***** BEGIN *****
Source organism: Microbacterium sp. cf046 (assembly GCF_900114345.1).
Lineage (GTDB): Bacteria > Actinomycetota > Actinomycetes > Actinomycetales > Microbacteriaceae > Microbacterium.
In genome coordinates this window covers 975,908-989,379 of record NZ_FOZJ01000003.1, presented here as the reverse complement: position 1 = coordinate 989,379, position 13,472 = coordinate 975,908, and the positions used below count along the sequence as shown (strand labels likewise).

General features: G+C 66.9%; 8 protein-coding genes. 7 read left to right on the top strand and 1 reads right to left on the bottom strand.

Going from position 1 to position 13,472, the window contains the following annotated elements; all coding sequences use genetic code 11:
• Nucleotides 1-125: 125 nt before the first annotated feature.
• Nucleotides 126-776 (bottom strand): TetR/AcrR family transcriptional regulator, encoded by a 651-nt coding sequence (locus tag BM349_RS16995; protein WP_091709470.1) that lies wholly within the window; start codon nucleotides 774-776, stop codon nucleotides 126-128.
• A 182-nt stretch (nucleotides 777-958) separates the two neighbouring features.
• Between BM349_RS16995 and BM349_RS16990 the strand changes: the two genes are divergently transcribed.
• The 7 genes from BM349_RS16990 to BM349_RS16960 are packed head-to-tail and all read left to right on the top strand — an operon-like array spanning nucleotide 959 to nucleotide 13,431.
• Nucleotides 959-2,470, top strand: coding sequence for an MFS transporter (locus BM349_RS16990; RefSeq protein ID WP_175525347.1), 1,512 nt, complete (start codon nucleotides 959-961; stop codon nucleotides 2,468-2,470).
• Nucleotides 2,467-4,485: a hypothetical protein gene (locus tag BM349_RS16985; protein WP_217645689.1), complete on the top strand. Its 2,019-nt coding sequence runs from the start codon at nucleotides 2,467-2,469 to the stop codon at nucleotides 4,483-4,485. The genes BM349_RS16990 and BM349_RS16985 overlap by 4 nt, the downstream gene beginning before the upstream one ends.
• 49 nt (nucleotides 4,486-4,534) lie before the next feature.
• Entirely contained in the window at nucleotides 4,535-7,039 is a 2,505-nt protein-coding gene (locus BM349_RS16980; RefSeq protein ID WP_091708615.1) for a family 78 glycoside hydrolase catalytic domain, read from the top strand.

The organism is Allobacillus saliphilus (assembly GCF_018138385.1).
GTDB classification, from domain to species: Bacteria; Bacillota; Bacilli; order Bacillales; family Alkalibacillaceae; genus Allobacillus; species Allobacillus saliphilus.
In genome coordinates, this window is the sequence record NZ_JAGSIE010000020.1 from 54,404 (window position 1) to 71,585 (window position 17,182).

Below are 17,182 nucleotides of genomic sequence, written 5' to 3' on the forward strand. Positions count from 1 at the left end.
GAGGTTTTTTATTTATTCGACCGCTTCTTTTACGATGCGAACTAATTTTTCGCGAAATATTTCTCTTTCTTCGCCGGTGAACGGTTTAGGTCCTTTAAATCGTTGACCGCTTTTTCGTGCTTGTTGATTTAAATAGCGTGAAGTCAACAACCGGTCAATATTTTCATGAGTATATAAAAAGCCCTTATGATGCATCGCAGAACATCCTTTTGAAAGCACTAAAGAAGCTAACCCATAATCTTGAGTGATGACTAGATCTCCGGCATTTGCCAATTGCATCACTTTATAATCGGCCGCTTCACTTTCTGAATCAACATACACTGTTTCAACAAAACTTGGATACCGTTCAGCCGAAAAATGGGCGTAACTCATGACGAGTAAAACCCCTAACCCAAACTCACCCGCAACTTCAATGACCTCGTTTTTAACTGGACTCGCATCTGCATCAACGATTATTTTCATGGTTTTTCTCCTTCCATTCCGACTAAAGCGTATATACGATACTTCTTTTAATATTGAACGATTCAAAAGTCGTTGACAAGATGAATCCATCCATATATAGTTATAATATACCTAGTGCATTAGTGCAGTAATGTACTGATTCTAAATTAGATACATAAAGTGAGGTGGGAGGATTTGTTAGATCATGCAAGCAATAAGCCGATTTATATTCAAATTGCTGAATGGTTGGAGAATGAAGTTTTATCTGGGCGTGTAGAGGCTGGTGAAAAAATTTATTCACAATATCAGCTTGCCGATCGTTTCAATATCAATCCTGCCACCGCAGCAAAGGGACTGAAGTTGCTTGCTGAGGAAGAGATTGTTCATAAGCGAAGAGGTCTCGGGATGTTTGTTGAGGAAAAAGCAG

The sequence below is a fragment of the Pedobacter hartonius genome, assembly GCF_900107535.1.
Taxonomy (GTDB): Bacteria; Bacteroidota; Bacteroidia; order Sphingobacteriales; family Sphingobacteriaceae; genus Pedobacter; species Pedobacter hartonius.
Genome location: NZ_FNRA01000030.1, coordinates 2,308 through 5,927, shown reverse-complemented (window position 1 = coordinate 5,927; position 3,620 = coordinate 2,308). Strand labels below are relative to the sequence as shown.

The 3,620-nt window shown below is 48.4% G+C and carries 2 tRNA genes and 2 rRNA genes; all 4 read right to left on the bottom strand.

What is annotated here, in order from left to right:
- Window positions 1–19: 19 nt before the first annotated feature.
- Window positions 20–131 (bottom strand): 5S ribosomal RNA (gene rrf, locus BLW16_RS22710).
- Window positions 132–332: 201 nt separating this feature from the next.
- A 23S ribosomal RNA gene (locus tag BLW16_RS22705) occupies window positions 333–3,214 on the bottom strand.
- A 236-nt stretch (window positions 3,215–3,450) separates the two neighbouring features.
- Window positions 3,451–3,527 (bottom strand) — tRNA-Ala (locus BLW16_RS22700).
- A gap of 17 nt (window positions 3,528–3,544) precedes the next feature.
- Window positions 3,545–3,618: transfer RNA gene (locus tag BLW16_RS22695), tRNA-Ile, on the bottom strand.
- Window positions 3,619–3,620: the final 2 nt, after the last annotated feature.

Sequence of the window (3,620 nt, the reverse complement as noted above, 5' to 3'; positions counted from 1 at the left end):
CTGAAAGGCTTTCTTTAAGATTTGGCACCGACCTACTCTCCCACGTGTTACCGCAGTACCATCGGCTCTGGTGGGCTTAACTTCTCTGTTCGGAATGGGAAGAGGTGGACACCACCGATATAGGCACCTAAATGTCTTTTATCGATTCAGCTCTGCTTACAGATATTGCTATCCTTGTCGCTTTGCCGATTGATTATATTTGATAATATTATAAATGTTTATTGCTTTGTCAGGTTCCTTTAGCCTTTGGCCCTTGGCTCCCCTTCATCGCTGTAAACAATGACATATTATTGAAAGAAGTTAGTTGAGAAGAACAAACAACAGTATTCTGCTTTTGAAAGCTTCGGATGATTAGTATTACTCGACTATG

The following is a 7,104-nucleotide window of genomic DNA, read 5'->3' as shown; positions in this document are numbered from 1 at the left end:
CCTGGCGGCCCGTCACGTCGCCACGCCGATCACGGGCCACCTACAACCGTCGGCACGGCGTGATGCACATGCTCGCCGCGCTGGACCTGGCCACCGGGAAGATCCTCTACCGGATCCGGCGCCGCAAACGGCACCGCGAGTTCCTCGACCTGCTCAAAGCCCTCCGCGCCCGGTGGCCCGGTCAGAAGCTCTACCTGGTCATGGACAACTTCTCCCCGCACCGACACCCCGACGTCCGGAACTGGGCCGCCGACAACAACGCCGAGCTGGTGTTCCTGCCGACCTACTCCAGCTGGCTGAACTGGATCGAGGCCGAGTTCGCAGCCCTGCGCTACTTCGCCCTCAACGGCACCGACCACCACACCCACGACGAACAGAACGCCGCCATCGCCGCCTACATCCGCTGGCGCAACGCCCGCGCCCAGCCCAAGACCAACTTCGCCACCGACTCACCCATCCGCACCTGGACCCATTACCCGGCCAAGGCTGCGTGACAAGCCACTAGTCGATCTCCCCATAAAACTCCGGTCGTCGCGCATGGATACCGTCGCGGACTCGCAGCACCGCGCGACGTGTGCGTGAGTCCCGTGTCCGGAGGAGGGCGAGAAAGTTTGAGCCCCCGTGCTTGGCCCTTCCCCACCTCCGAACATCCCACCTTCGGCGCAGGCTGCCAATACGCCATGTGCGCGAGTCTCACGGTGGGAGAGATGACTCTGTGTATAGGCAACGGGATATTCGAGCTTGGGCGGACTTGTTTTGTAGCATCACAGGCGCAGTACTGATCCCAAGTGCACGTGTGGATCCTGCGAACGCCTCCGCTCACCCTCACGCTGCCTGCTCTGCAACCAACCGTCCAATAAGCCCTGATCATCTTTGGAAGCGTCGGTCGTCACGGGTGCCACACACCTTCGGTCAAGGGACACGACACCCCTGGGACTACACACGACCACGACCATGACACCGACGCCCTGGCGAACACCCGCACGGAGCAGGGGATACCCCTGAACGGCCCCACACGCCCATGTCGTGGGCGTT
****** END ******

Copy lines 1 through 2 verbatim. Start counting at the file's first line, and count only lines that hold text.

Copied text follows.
Source organism: Microbacterium sp. cf046 (assembly GCF_900114345.1).
Lineage (GTDB): Bacteria > Actinomycetota > Actinomycetes > Actinomycetales > Microbacteriaceae > Microbacterium.